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Wide Sargasso Sea of Jean Rhys is a re-writing of Jane Eyre which amplifies the character of Bertha Mason and shows a more plausible relationship between Rochester and her. It is not set in the metropolis of the colonial empire but one of its colonial empires in the Caribbean. Dominica has witnessed a history of fierce colonization by Spain, England and France which killed almost the entire original people of the region viz. The Caribs and the Ciboneys. The colonizers brought African slaves to work in the flourishing sugar plantations. As a result of the combination of so many cultures we have people with Creole characteristics seen in its food, language and religion. The abolishment of slavery in 1834 meant that the black people who formed the majority would be freed and the power of the white minorities to oppress the blacks would slowly cease.
It is at this uneasy time just after the emancipation of the slaves that we are introduced to Antoinette`s family fallen on hard times in the aftermath of the shifting racial relationships between the white Creoles and the slaves. In the opening lines of the text, we are immediately made aware of the position of creoles in Caribbean society. "They say when trouble comes close ranks, and so the white people did. But we were not in their ranks. The Jamaican ladies had never approved of my mother, 'because she pretty like pretty self' Christophine said." The lines show that Antoinette and her Creole family are not included with the white people who fought together against the economic disaster after the slaves were freed. Moreover Annette's ostracism by the black ladies in the third sentence of the quote sets the tone for the way creoles will be treated by the black natives throughout the book.
We are introduced to the Coulibri Estate, "gone to bush" representing the downfall of the colonial empire with the imagery of the biblical fall. The whites in the community carry fear and apprehension as if anticipating the racial violence from the black people. Antoinette feels as estranged as her widowed mother as both of them encounter the hostility of the black people as when a little girl abuses Antoinette being a 'white cockroach' wanted by nobody in the island. Antoinette strongly identifies with Tia because both are in racial groupings that are considered inferior to the dominant white, European colonial class. However when Antoinette reflects that, 'fires always lit....' for Tia she is unconsciously aware of Tia being different from her, more drawn to the natural world. The writer is also playing with racial stereotype that sees blacks as being primitive and closer to nature. Tia later says, "Old time white people nothing but white nigger now, and black nigger better than white nigger." This utterance summarizes how without 'gold money' the white people are no longer respected by the black community.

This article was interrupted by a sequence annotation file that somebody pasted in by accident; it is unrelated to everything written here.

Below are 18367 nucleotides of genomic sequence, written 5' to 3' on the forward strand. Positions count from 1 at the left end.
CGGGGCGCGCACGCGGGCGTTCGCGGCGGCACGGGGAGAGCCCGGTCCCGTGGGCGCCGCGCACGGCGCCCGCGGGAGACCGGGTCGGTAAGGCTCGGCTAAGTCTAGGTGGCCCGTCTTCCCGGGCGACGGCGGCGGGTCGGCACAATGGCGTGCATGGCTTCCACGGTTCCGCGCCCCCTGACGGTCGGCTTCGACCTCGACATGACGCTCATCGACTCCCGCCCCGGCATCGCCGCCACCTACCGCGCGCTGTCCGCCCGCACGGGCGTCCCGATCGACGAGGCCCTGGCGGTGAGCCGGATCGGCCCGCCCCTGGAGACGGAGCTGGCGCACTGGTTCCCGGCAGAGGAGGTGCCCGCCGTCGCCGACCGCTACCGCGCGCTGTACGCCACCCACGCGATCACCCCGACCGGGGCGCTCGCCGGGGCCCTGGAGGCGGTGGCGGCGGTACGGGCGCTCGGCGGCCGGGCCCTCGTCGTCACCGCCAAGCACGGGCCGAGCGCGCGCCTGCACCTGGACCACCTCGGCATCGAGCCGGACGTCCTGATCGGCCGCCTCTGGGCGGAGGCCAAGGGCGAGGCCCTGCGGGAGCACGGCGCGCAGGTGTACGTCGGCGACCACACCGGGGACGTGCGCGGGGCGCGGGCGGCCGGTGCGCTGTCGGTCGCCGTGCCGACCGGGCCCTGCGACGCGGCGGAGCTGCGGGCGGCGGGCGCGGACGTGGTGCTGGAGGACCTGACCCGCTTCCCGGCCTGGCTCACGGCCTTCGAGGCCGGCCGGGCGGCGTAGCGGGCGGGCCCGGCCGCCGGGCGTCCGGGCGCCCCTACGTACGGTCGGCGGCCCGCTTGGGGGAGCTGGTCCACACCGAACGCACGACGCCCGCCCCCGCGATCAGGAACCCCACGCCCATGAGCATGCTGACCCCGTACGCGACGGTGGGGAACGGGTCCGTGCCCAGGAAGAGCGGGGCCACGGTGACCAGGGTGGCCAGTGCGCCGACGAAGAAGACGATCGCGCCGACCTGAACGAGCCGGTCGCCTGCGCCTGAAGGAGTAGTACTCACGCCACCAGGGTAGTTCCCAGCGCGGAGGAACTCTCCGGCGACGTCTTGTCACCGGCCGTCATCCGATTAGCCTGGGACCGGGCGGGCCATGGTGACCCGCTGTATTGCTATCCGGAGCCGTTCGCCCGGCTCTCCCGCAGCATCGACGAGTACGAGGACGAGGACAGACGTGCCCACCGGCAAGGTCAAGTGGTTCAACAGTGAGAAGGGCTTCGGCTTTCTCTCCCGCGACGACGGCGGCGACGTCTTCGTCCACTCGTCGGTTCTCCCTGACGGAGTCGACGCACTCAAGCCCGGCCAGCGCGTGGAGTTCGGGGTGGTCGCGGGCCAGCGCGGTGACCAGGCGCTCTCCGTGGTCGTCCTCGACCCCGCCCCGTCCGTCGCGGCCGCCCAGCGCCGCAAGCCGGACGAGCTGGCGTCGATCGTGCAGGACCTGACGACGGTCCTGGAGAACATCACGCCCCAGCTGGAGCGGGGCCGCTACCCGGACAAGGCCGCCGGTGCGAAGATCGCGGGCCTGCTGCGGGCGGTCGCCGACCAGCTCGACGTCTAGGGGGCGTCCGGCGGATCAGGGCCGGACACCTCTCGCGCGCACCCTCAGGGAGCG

Mr. Mason now represents the image of a typical colonizer full of prejudices against the blacks. He misjudges the black people as harmless and 'too damn lazy to be dangerous'. Mason believes that because the black people had been at one time purchased, they were his possessions. After Antoinette`s mother`s marriage to a proper English gentleman, we see the Coulibri restored to its former glory. Yet Antoinette and her mother are instinctively aware of the rising hostility of the black servants. Antoinette is greatly influenced by Cristophine`s lore and the older women`s Obeah sensibilities as when she yearns for the "protective stick". Her integration with the black community is seen in the way she is obsessed with superstitions about seeing killed parrots and sleeping under the moon.